23. I have Asus P3V4x over 7 yrs old, still works fine with OCd coppermine celeron. Ok, its been used very little in past 3-4 yrs(probably booted once a week) but before that it was on pretty much 24/7.
  24. Asus has been very popular for a long time, but I have to think this at least indicates they are as reliable as any others.
  25. EPOX
  26. Asus P4P800 SE still working with an Intel Pentium 4 3.0GHZ... Epic
  27. Well, my PC that shipped with Windows 3.1 is still going strong; I upgraded it back in the mid 90's to run on a Pentium (333 MHz) and a GeForce2 MX 400, so whatever the mobo is, its still going strong.
  28. i think my board is about 6 years old maybe older, its been running about 4-5 hours a day for about 6 1/2 years. still using it atm but plan up upgrading to 1156 system soon.

    my current board wasnt even a expensive asus board, it was a midrange one. Its the P4S8X and ive never had one problem with it. Also ive been overclocking it for about 6 years my P4 2.8ghz(533fsb) to 3.2ghz for the last 6 years. Im pretty much sold on asus for life.

    The only other motherboards i have owned where ECS and both of those pieces of junk lasted less than 5 months each.
  29. Interesting, mpavao81. Have you been using the same PSU for all that time?
  30. actually i have, i did replace it about a year before i got my asus board though.
  31. If reliability is the concern: Buy an Intel board, and run it at stock speeds.
  32. i have an ASUS P4B533 motherboard...and it still work as new motherboard, maybe just the PSU that going to die
  33. Are you looking for homebuilt gaming systems only, or business desktops?

    Almost every business desktop I have dealt with gets replaced while the motherboard is still working. Its almost always the PSU or HDD that dies first. If it wasnt a problem motherboard from the first install, it almost always runs fine longer than other components. One motherboard died from a capacitor frying after a couple years (pretty sure it was an ASUS), other than they they get tossed for a new system every 3-7 years with the motherboard running fine.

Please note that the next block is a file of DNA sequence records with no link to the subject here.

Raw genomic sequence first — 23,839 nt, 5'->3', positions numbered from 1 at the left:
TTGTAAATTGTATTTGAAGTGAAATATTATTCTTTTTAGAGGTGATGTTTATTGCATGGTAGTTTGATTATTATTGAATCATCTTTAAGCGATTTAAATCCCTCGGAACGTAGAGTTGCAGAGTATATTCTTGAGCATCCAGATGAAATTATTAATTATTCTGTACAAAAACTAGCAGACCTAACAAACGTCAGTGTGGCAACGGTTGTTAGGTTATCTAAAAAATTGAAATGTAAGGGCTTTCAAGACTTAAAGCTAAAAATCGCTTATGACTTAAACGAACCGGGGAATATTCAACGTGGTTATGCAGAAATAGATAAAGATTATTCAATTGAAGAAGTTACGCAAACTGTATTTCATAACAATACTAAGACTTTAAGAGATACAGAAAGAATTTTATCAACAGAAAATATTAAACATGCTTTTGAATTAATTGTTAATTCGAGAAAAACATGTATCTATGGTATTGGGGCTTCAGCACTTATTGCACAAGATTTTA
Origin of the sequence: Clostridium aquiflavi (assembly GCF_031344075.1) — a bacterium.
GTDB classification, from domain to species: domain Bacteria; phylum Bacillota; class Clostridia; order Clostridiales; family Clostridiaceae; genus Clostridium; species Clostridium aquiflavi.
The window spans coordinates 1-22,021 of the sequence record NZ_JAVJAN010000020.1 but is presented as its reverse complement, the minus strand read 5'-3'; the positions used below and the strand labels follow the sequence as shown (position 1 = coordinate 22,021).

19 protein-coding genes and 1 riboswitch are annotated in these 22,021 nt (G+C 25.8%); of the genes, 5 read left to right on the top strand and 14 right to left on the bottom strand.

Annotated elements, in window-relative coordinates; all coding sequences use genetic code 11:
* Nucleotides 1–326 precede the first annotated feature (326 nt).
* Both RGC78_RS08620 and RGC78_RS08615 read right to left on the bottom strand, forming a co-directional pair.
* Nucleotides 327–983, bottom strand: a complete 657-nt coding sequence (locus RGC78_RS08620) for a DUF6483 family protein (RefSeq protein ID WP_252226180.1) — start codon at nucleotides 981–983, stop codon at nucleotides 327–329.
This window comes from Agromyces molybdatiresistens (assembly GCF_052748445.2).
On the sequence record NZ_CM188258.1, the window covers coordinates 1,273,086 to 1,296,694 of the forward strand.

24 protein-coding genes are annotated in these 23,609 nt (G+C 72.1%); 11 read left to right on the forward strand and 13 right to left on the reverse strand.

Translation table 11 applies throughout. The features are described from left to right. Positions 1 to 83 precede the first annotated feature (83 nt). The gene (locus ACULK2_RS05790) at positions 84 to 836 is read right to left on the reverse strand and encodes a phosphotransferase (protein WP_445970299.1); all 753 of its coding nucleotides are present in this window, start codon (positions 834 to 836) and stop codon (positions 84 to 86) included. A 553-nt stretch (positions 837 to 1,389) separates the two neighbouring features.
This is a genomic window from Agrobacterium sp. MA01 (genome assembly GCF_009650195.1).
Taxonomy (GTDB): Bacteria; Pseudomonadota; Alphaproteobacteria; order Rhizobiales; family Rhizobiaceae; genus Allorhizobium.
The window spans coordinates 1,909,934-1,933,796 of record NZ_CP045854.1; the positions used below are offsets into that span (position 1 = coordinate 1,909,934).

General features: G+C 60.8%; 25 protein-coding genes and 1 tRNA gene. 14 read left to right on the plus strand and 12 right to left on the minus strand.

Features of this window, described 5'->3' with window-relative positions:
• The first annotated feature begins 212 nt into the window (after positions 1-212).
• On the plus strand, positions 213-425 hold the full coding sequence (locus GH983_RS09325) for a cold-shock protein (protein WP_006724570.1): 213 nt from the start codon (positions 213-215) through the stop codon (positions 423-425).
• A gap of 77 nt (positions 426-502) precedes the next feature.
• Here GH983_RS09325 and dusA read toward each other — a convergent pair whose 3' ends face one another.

34. What would the difference be between the office system and homebuilt gaming rig?

    Power requirements and GPU I guess, and also the heat connected to those. Office environments often have better controlled temps also.

    I know when you look at PSUs, at least in years past, the smaller wattage units seemed to perform better. I believe the old designs with the heavy 3.3V rail were perhaps better suited to an office PC.
  35. Proximon said:
    What would the difference be between the office system and homebuilt gaming rig?

    I was thinking- office systems get no overclocking and maybe get opened up for a dusting once a year. Personal home built gaming systems tend to get fiddled with alot more. They are more likely to have to deal with being run over voltage and are also more likely to be in rooms with poorer electricity and environmental conditions.

    The most common thing that dies in office desktops is the power supply fan. If its a 4+ year old computer that usually means it gets replaced. If its newer you slap in another $20 PoS PSU. Its more expensive to replace the fan than to buy a new PSU.

    From all the answers, maybe it would be more useful to ask how many motherboards from which manufacturer died instead of how many lasted more than 4 years. From my experience motherboards that survive a burn-in tend to last until the PC is replaced for other reasons.
  36. When I worked as a system administrator at an Air Force base, we had IBM XTs and ATs still used in manufacturing controllers. So that made them almost 20 yrs old.

    I just retired an AOpen AK77-400N that I bought used and ran for almost 3 yrs. It was used for at least 4 yrs before that.